Every body can (and should) design





Service Design

May, 2018


To empower students from economically weaker sections to be the change makers for their communities by training them for creative problem solving.


120 students equipped with Design Thinking tools to be able to solve a variety of problems through context understanding and creative experimentation


Social Impact Program Design

Design Thinking is a human-centered approach to problem-solving. The world needs change-makers who can champion this process and understand problems at their very core and come up with contextually-relevant solutions. TinkerLabs grabbed a chance to work as a part of a CSR initiative by Steelcase to impart this knowledge at a K-12 level. We ran a series of workshops under the EBCD program for government schools in Gurgaon for students of class 8,9 and 11. By doing this we sensitized a new age of such change-makers so that they can channelize their energies for a better world.

TL Approach: making connections to inspire minds

We went out to understand the students and their learning environments before we designed our program. Basis these learnings we designed

  • An experiential learning program around the challenges they face/their community faces

  • A scalable creative problem-solving program to be taken across to multiple schools

  • A completely analogous system of communication to manage the program, given the cultural and lingual context

What happened on ground:

Excited and curious we first set out to find what these students are like - we visited their schools to understand their learning environment; spoke to their teachers who helped us understand their family backgrounds and community culture which set the context for us to be able to connect with them better. With these learnings, our team put together a rigorous plan for the program.

We opened up the course as a competition: EBCD which was divided into a series of workshops, with 240 participants. We began with a short creative problem-solving workshop where the students worked on challenges from their daily lives like sanitation, water storage, etc. We evaluated these students depending upon their understanding, creativity, motivation & communication to select 120 students who were then a part of the larger learning journey.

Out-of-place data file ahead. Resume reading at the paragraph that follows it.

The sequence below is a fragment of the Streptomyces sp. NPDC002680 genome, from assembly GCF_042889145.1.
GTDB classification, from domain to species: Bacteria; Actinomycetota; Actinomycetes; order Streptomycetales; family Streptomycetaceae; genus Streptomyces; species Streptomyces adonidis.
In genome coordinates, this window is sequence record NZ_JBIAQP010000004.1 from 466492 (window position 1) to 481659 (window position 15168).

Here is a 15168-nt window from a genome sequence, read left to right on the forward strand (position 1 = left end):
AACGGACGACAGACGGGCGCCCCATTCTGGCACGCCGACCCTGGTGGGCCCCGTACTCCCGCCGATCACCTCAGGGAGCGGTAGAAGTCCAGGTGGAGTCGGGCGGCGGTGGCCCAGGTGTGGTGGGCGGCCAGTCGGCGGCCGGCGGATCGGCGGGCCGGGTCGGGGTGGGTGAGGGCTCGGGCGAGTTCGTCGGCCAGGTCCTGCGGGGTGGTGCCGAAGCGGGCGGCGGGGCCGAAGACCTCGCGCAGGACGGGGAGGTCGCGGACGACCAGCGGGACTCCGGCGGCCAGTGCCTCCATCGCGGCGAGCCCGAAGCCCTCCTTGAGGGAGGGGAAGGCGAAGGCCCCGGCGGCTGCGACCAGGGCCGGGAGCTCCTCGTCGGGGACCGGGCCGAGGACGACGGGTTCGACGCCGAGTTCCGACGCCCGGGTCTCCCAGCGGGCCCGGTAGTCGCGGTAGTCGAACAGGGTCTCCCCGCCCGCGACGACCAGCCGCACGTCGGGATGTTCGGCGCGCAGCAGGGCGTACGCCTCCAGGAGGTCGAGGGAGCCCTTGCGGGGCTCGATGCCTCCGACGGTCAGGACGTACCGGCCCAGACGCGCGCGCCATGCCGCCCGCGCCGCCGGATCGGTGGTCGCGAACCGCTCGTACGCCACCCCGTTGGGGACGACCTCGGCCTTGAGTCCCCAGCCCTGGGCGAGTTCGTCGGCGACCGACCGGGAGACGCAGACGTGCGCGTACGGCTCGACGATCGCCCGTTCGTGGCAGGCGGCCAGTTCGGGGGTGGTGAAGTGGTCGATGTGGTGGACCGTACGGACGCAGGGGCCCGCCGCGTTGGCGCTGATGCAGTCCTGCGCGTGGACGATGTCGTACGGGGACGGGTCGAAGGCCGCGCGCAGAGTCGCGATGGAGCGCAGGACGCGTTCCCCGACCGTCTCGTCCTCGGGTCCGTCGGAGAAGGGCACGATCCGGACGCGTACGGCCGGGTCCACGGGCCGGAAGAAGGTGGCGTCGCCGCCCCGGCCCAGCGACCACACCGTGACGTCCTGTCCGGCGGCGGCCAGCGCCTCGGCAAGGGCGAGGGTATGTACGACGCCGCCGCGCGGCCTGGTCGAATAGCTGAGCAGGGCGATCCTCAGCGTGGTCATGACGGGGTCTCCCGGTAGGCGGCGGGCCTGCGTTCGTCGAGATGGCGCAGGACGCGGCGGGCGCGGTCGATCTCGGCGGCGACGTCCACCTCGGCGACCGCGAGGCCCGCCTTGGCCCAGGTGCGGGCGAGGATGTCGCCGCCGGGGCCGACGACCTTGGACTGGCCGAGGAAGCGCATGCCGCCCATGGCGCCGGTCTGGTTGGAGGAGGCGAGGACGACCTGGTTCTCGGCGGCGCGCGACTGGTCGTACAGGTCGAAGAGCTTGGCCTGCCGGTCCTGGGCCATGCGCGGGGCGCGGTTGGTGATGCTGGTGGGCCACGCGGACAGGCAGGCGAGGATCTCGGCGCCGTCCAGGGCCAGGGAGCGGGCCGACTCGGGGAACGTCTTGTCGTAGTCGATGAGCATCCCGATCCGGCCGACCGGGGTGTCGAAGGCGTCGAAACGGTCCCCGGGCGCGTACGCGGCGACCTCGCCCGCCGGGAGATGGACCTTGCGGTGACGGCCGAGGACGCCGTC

The selected students were taken through a series of workshops where they worked in small groups of 5 on two large challenges: Learning and Storage. To dive into these challenges, we customized the DT tools at every step into easy to understand visual frameworks (DT tools in the language that they understand). For example, for research, we made them think of themselves as being detectives who are going to collect as many clues as possible captured as Dekho-Suno-Samjho. Students went out and spoke to people at various places like their community, public places, schools, markets.

Captured data was then synthesized into sharper smaller challenges that the teams worked on further. To solve this problem each team came up with a lot of creative ideas and built numerous prototypes. For the final showcase; all the teams presented their complete journey in the form of role plays and acts in front of a larger audience that included senior designers from the industry and representatives from the sponsoring organization. A bouncing chair for a lazy teacher won the EBCD trophy. The team projects are now documented as short essays to be able to take them at the national level competitions.

Later we went back to these students to check their progress so far depending upon their understanding, creativity, motivation, and communication. Looking at the improvements they made from level one to the finale, selected few students are now going to be mentored further individually.

What did we achieve:

Helped the students immerse into the Design Thinking process to realize that Design is a process of problem-solving/a way to reach the right solution that works the best in a given context. For TinkerLabs a varied mix of efforts and learnings have led to:  

  • A well designed, scalable program that can be taken across various schools

  • Change in the mindset (for the students) from ‘jumping to ideas’ to understanding problem-people-context and then solving it

  • Contextualized Design Thinking tools for the age group of 11- 16 years

  • Students getting exposure to a new teaching environment where teachers became friends and they were free/comfortable to express their thoughts maintaining a constant dialogue

Highlight of the project:

We used a user-centric approach towards contextualizing DT tools - we understood our users who were young, energetic and playful; accordingly build a comprehensive set of Design Thinking tools for them in Hindi exploring simpler ways of communicating and capturing information e.g. smileys, doodles, collages. Even during the sessions, the students communicated with us in a mix of Hindi, Punjabi and Haryanvi, and our facilitators cracked that too!

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